Automated thermodynamic database development within the CALPHAD method using pycalphad
bocklund on master
ENH: Allow entering the `__HYPE… (compare)
bocklund on master
MAINT: Update for CompositionSe… (compare)
bocklund on richardotis-patch-1
bocklund on master
DOC: Fix small typo on homepage… (compare)
richardotis on richardotis-patch-1
Fix small typo on homepage (compare)
bocklund on master
FIX: Fix generate_symmetric_gro… (compare)
For the direct parameter generation, it's unlikely that it will be supported because the ionic liquid requires doing the energy minimization step to determine the site ratios of the cation and anion sublattices which allow the liquid to charge balance.
On the other hand, because the ionic liquid model is supported by pycalphad, you can use ESPEI to try to optimize the parameter values via MCMC if you supply a parameterized model with reasonable starting values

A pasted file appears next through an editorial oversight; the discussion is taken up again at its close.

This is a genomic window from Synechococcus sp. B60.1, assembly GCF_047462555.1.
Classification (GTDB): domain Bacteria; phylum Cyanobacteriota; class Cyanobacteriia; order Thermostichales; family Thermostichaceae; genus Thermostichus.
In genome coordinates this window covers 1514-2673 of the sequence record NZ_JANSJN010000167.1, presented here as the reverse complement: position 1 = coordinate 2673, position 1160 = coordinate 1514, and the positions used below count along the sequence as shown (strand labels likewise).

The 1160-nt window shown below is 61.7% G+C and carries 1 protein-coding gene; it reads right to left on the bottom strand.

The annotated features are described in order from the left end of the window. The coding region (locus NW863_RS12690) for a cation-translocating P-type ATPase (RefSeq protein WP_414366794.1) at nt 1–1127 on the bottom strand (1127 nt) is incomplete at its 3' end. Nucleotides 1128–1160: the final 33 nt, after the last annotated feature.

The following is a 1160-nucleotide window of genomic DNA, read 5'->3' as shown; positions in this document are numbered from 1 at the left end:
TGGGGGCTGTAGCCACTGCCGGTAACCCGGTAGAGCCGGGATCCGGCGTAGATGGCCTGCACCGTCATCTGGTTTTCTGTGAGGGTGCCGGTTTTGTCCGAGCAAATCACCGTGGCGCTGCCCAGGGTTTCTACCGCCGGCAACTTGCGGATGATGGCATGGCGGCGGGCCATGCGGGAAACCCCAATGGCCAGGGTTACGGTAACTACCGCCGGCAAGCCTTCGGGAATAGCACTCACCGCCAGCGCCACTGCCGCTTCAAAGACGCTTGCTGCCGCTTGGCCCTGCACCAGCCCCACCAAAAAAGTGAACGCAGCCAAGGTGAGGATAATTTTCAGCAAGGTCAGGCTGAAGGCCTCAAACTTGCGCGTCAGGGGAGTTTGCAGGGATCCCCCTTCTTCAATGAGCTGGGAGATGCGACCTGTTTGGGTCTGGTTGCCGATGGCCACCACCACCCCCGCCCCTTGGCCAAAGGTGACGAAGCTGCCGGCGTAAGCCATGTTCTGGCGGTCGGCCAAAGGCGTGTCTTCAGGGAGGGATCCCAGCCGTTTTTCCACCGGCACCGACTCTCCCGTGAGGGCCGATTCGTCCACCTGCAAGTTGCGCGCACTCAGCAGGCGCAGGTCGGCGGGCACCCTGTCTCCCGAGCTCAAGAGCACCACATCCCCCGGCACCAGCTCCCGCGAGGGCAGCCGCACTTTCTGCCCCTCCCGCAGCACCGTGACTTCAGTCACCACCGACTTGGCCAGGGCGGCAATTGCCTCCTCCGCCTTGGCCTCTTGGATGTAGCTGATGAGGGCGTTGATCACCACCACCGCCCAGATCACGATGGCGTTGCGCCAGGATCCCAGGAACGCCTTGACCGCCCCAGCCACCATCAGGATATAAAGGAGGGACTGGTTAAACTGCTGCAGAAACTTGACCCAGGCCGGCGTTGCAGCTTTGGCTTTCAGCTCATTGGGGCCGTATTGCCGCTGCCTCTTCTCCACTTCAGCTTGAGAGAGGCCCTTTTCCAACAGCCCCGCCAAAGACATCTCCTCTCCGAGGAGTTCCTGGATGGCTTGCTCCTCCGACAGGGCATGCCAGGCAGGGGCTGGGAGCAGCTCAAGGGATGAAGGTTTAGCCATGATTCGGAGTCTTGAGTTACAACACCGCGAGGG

pycalphad doesn't support the ionic solid model yet (we had a closed PR that attempted to address it here: pycalphad/pycalphad#222). We have some solver changes upcoming that might make it worth addressing again.
I think that it would be possible to support parameter generation for ionic soilds, but that's not a high priority on our current roadmap for ESPEI and it would be pending support for ionic solids from pycalphad.
When I try to fit using MCMC I get some error. Here is how I started (datasets are stored in a folder called datasets):
where espei-in.yml looks like this:
system:
phase_models: mgsnX_input.json
datasets: datasets
generate_parameters:
excess_model: linear
ref_state: SGTE91
output:
output_db: mgsn.tdb
where mcmc.yml looks like this
system:
phase_models: mgsnX_input.json
datasets: datasets
mcmc:
iterations: 1000
input_db: mgsn.tdb
output:
output_db: mgsn_mcmc.tdb
I get the following error:
/home/davidkleiven/.local/lib/python3.7/site-packages/pycalphad/codegen/callables.py:97: UserWarning: State variables in build_callables
are not {N, P, T}, but {T, P}. This can lead to incorrectly calculated values if the state variables used to call the generated functions do not match the state variables used to create them. State variables can be added with the additional_statevars
argument.
"additional_statevars
argument.".format(state_variables))
Traceback (most recent call last):